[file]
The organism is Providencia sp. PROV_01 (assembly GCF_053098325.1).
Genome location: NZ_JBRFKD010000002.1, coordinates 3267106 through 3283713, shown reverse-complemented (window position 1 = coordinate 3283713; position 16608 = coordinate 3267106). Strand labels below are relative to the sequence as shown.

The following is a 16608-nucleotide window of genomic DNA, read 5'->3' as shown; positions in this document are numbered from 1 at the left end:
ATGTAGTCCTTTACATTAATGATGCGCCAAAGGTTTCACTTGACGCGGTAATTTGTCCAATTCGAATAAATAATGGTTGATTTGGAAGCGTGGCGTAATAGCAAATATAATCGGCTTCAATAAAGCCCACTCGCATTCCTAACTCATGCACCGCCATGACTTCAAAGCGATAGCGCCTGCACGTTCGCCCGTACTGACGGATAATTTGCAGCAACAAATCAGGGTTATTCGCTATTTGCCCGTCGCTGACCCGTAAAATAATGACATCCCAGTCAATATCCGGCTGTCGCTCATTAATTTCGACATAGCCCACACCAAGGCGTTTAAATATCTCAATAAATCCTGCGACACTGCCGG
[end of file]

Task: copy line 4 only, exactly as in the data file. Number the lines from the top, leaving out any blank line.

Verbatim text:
ATGTAGTCCTTTACATTAATGATGCGCCAAAGGTTTCACTTGACGCGGTAATTTGTCCAATTCGAATAAATAATGGTTGATTTGGAAGCGTGGCGTAATAGCAAATATAATCGGCTTCAATAAAGCCCACTCGCATTCCTAACTCATGCACCGCCATGACTTCAAAGCGATAGCGCCTGCACGTTCGCCCGTACTGACGGATAATTTGCAGCAACAAATCAGGGTTATTCGCTATTTGCCCGTCGCTGACCCGTAAAATAATGACATCCCAGTCAATATCCGGCTGTCGCTCATTAATTTCGACATAGCCCACACCAAGGCGTTTAAATATCTCAATAAATCCTGCGACACTGCCGG